Why Every Medical Practice Needs Professional Accounting

July 12, 2022
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How-to

While most doctors are certainly capable of handling their finances, medical accounting is another story. Bookkeeping and accounting can take time away from more critical aspects of a practice. Medical professionals aren’t accounting specialists, nor should they be. Here's what you need to know to hire professional accounting services.

Knowing When to Hire Professionals is Key to a Successful Practice

This story is part of a series on medical accounting written by Nicholas Turturro at MBSATA, the largest independent bookkeeping firm in New York City.

Here’s a hard truth about opening a private practice: the education and expertise doctors gain during years of medical training does not always translate into the skills needed to run a successful business.

There are few better examples than accounting. While most doctors are certainly capable of handling their finances, the tedious tasks involved in medical accounting take them away from more important aspects of a practice that demand attention. That is especially true if you are the primary revenue engine. The simple truth is that medical professionals aren’t accounting specialists, nor should they be.

Knowing when to forgo DIY solutions and hire professionals is an important part of steering a practice. When it comes to accounting—or real estate or legal work, for that matter—most doctors are well served to put themselves in the hands of experts.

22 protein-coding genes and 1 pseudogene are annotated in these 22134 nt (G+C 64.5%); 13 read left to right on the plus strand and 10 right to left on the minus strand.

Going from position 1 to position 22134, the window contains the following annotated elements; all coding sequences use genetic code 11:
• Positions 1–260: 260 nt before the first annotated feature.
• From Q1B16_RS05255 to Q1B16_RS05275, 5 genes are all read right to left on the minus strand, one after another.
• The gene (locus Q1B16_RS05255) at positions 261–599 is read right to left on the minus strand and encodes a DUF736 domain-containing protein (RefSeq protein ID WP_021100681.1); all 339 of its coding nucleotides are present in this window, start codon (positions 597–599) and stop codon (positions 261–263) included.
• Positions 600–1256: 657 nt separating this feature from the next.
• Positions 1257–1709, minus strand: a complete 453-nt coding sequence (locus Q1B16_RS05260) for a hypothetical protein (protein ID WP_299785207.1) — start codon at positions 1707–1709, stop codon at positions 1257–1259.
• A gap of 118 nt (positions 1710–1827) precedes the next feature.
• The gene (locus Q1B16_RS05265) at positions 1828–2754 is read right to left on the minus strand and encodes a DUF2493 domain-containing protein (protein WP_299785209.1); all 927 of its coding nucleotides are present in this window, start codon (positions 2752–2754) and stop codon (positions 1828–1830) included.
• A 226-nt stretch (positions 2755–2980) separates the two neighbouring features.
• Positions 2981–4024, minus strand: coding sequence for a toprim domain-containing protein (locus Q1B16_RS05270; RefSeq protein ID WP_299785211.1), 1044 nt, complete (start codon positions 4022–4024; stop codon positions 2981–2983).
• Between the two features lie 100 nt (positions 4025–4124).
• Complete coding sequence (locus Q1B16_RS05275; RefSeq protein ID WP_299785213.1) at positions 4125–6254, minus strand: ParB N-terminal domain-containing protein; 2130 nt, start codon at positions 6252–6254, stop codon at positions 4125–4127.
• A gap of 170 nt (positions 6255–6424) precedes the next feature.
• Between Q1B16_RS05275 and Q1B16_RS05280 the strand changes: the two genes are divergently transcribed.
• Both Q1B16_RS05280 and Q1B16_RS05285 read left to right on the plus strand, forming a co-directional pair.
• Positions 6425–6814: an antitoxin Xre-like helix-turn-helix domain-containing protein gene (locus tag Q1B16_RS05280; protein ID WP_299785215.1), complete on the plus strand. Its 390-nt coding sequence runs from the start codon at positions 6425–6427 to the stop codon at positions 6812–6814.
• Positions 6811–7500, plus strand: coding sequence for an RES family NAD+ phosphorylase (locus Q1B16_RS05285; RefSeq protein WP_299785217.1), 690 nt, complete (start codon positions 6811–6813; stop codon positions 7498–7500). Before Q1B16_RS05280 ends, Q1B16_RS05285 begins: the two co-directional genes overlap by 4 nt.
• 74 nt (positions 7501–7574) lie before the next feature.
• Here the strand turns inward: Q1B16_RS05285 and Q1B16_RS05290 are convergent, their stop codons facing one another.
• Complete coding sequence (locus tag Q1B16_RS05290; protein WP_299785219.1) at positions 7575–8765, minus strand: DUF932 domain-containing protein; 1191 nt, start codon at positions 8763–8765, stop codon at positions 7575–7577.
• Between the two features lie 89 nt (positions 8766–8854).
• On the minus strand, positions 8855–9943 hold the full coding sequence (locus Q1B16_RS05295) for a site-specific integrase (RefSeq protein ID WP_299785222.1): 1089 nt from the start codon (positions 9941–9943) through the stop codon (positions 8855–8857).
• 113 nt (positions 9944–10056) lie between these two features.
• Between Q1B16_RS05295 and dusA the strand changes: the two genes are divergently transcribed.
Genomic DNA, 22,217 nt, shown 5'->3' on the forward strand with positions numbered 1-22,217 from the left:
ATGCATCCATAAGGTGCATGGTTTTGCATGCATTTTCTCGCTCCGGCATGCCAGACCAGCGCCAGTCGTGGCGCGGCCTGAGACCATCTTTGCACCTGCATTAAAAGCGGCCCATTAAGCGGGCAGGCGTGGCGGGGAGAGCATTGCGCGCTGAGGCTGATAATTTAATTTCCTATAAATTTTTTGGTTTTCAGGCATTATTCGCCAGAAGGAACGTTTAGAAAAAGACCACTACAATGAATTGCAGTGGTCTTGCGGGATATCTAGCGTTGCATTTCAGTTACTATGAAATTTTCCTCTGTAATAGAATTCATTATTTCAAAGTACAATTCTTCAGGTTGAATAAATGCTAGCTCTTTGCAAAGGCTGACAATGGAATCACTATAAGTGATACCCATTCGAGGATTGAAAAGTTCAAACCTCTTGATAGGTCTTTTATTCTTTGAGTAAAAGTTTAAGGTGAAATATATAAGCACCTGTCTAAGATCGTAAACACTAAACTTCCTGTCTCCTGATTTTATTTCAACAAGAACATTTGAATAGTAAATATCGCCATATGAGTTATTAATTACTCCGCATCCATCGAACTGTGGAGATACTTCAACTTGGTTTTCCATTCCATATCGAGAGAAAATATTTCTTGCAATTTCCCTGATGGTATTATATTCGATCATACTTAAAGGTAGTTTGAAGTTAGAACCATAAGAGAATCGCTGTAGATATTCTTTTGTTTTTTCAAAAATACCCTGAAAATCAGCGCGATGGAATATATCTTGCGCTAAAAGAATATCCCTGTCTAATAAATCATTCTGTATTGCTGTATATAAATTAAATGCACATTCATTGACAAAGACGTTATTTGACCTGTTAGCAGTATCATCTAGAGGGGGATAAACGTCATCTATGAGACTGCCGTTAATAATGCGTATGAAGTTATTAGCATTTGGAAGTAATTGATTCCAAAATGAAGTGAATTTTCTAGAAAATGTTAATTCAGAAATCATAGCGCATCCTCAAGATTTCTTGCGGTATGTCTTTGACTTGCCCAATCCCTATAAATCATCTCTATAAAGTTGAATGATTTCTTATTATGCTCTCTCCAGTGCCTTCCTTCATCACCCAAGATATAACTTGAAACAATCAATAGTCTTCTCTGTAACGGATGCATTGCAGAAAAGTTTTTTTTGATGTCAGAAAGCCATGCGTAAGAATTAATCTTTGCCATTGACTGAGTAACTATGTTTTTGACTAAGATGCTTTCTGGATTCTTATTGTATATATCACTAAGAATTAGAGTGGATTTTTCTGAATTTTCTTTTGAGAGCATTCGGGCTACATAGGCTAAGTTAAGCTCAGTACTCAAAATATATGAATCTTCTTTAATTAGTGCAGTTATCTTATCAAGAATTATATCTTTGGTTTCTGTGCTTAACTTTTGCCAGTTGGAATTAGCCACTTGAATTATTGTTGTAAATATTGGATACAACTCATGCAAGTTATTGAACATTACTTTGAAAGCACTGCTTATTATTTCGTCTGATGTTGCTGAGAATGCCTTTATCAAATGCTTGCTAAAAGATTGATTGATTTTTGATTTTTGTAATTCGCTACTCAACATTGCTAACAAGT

The success of a new business can often be boiled down to two major variables: money and time. How these resources get allocated can define your experience in private practice. Often, business owners fixate on money. “If I do it myself, I’ll save X” is a common refrain among hungry entrepreneurs. Yet in truth, your time is often worth far more than any savings that are realized.

Again, accounting is a good example. Many business owners forgo hiring an accounting professional in favor of apps or off-the-shelf software solutions. More often than not, this results in many hours of lost time, a lack of in-house expertise, bookkeeping that falls behind and very little in the way of cost savings.

Controlling Risk and ‘Resource Leaks’

Poor accounting increases risk, whether that means lost revenue opportunities or triggering a federal tax audit. This is true for any business, but it is particularly so for a medical practice, where unique billing systems are both complicated and highly regulated. Shaky accounting makes room for errors that could cost your practice exorbitant amounts of money, especially if you aren’t outsourcing your medical billing to a third-party provider. Late payroll, surprise deficits, missing cash flow and audits are all possible risks.

Even simple lapsed bookkeeping can have negative consequences. Dated books can be incredibly difficult to catch up, because the day-to-day tumult of running a practice leaves little spare time. The result is a “resource leak” that grows ever deeper. A resource leak is a lapse in efficiency that costs your company either money or time. In the case of poor accounting, leaks can cost you both.

Resource leaks come in many different forms across all industries, but the most dangerous are those that get bigger as they sit unaddressed. The longer a medical practice’s books fall behind, the longer it will take to clean them up, meaning more time or money has to be spent to do so. What started as an opportunity to save money instead leads to additional costs.